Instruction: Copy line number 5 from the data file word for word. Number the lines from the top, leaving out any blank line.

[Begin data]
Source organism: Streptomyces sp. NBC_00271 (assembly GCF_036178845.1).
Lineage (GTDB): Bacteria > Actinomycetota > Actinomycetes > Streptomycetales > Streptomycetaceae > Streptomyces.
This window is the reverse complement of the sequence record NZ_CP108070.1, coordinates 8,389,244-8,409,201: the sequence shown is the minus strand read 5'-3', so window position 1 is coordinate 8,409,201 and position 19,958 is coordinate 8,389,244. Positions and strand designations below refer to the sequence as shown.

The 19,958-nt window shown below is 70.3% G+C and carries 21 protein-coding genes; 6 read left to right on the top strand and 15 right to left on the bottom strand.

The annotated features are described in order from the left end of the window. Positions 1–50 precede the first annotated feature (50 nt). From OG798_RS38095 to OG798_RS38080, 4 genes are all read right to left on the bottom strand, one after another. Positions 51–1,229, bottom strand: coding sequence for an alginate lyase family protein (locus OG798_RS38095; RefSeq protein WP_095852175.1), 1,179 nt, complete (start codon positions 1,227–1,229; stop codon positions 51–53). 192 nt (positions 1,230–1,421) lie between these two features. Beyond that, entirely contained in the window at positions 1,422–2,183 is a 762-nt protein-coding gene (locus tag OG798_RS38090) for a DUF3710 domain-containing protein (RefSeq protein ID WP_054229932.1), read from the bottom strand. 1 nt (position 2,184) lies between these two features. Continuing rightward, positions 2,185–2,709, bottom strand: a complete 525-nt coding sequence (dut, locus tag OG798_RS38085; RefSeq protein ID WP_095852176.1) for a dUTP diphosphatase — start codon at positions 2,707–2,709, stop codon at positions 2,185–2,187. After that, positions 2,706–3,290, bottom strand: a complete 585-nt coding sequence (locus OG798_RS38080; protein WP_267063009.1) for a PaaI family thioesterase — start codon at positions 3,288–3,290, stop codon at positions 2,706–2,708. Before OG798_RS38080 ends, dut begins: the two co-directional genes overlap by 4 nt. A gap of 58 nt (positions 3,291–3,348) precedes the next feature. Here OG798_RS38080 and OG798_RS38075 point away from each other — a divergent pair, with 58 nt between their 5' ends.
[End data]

The annotated features are described in order from the left end of the window. Positions 1–50 precede the first annotated feature (50 nt). From OG798_RS38095 to OG798_RS38080, 4 genes are all read right to left on the bottom strand, one after another. Positions 51–1,229, bottom strand: coding sequence for an alginate lyase family protein (locus OG798_RS38095; RefSeq protein WP_095852175.1), 1,179 nt, complete (start codon positions 1,227–1,229; stop codon positions 51–53). 192 nt (positions 1,230–1,421) lie between these two features. Beyond that, entirely contained in the window at positions 1,422–2,183 is a 762-nt protein-coding gene (locus tag OG798_RS38090) for a DUF3710 domain-containing protein (RefSeq protein ID WP_054229932.1), read from the bottom strand. 1 nt (position 2,184) lies between these two features. Continuing rightward, positions 2,185–2,709, bottom strand: a complete 525-nt coding sequence (dut, locus tag OG798_RS38085; RefSeq protein ID WP_095852176.1) for a dUTP diphosphatase — start codon at positions 2,707–2,709, stop codon at positions 2,185–2,187. After that, positions 2,706–3,290, bottom strand: a complete 585-nt coding sequence (locus OG798_RS38080; protein WP_267063009.1) for a PaaI family thioesterase — start codon at positions 3,288–3,290, stop codon at positions 2,706–2,708. Before OG798_RS38080 ends, dut begins: the two co-directional genes overlap by 4 nt. A gap of 58 nt (positions 3,291–3,348) precedes the next feature. Here OG798_RS38080 and OG798_RS38075 point away from each other — a divergent pair, with 58 nt between their 5' ends.